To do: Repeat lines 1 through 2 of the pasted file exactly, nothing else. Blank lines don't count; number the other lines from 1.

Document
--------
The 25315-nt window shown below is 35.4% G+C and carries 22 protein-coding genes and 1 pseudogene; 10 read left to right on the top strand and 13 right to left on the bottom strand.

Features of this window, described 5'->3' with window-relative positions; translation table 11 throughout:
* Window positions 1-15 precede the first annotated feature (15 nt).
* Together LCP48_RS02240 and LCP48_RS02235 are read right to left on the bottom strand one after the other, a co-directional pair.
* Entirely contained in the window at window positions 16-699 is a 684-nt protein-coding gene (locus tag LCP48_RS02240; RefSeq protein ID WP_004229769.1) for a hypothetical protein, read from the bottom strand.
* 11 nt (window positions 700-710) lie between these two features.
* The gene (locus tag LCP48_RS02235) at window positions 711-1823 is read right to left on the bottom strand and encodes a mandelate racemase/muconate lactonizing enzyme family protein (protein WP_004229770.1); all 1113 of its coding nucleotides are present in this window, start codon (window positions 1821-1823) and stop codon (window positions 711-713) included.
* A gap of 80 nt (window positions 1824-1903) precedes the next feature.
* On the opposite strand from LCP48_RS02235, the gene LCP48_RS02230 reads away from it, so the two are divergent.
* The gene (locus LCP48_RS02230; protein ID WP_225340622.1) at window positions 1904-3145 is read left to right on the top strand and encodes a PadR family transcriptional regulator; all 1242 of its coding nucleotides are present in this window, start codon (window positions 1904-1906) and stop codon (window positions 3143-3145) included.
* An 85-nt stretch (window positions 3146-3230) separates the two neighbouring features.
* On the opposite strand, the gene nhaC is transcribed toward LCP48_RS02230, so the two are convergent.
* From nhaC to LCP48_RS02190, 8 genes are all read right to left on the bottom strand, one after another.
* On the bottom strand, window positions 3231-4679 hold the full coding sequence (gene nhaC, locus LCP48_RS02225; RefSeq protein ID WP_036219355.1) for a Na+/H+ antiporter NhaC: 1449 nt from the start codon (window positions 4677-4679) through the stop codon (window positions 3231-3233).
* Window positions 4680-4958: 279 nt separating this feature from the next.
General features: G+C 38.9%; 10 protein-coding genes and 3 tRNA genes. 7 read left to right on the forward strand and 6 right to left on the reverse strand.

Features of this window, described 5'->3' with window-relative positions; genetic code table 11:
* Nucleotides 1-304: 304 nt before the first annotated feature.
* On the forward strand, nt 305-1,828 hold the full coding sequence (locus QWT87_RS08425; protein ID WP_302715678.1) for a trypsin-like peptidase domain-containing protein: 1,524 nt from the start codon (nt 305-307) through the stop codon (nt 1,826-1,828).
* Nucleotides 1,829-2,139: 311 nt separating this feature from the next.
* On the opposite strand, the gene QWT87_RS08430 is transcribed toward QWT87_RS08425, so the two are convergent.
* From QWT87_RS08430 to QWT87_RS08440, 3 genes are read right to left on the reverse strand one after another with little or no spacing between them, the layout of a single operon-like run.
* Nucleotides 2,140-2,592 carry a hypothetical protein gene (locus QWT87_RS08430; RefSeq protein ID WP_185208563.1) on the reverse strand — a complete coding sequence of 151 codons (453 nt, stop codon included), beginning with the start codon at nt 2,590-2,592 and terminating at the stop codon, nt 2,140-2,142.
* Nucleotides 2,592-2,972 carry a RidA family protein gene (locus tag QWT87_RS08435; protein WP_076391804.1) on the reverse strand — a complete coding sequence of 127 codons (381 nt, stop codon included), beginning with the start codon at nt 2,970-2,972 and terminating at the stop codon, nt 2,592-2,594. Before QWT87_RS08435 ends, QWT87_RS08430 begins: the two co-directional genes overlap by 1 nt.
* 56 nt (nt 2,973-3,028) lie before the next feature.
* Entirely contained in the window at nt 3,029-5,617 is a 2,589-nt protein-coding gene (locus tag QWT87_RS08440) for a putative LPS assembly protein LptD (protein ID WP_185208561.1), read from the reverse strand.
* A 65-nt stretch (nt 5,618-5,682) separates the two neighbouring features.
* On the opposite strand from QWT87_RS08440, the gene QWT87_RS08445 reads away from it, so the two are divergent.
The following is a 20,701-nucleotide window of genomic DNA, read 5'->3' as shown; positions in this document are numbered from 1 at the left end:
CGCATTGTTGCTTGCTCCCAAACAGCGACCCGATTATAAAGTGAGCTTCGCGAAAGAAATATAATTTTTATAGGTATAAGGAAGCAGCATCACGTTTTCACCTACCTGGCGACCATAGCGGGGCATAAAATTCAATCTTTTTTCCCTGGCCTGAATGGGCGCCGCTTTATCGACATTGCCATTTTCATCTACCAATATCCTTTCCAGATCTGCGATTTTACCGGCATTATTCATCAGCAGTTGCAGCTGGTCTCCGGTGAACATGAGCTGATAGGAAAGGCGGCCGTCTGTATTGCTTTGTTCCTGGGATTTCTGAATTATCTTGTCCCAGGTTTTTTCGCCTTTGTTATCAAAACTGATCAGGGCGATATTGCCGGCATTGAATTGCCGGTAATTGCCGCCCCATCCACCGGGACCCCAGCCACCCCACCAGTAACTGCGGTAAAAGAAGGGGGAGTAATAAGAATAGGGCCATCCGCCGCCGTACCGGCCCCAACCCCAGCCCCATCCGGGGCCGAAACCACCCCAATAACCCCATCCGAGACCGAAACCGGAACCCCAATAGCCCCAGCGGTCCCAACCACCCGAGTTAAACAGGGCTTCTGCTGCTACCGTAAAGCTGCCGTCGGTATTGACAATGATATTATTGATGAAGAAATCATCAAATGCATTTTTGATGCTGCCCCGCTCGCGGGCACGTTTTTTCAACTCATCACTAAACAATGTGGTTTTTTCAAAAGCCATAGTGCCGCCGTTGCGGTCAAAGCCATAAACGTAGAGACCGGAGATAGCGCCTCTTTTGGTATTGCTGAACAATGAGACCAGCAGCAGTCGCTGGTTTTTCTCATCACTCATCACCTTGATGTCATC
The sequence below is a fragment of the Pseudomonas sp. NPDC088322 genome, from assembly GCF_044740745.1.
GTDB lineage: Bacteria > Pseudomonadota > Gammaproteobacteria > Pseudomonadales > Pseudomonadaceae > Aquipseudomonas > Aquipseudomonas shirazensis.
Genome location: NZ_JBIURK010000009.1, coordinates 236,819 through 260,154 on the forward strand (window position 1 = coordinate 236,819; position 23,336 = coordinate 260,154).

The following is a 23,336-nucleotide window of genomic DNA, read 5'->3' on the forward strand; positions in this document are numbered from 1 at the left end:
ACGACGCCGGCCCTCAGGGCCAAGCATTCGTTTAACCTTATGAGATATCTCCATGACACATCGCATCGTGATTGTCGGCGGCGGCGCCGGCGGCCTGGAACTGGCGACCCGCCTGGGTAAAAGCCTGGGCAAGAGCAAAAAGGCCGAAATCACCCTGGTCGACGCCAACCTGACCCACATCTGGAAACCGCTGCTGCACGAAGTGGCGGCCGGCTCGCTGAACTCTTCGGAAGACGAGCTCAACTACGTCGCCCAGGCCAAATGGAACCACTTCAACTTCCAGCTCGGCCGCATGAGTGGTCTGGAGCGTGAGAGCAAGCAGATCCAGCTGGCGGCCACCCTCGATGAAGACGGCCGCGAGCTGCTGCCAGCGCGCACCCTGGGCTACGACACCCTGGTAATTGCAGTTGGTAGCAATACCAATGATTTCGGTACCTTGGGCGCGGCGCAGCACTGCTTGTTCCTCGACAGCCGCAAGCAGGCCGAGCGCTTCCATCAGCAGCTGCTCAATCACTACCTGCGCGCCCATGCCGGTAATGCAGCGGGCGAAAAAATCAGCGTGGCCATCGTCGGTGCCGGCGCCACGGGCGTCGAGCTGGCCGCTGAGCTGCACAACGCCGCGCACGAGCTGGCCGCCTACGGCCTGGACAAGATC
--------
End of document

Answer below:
The 25315-nt window shown below is 35.4% G+C and carries 22 protein-coding genes and 1 pseudogene; 10 read left to right on the top strand and 13 right to left on the bottom strand.

Features of this window, described 5'->3' with window-relative positions; translation table 11 throughout: